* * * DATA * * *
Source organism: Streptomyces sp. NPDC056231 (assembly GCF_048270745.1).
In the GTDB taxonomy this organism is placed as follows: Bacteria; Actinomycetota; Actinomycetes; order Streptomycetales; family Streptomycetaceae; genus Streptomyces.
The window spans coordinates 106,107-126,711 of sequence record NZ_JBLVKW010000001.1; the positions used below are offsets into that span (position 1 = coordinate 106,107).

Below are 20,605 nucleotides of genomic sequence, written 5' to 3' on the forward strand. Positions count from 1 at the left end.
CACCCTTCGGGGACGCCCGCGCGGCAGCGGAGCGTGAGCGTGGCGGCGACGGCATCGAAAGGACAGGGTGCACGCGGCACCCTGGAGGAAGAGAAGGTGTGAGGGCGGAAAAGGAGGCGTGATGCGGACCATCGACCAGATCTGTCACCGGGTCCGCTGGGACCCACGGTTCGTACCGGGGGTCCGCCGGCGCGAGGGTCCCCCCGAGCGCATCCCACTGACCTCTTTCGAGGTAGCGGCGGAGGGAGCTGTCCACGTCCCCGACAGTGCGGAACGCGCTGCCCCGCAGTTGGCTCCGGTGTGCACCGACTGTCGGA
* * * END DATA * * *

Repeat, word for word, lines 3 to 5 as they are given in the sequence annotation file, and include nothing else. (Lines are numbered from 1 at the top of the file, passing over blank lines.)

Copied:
The window spans coordinates 106,107-126,711 of sequence record NZ_JBLVKW010000001.1; the positions used below are offsets into that span (position 1 = coordinate 106,107).

Below are 20,605 nucleotides of genomic sequence, written 5' to 3' on the forward strand. Positions count from 1 at the left end.
CACCCTTCGGGGACGCCCGCGCGGCAGCGGAGCGTGAGCGTGGCGGCGACGGCATCGAAAGGACAGGGTGCACGCGGCACCCTGGAGGAAGAGAAGGTGTGAGGGCGGAAAAGGAGGCGTGATGCGGACCATCGACCAGATCTGTCACCGGGTCCGCTGGGACCCACGGTTCGTACCGGGGGTCCGCCGGCGCGAGGGTCCCCCCGAGCGCATCCCACTGACCTCTTTCGAGGTAGCGGCGGAGGGAGCTGTCCACGTCCCCGACAGTGCGGAACGCGCTGCCCCGCAGTTGGCTCCGGTGTGCACCGACTGTCGGA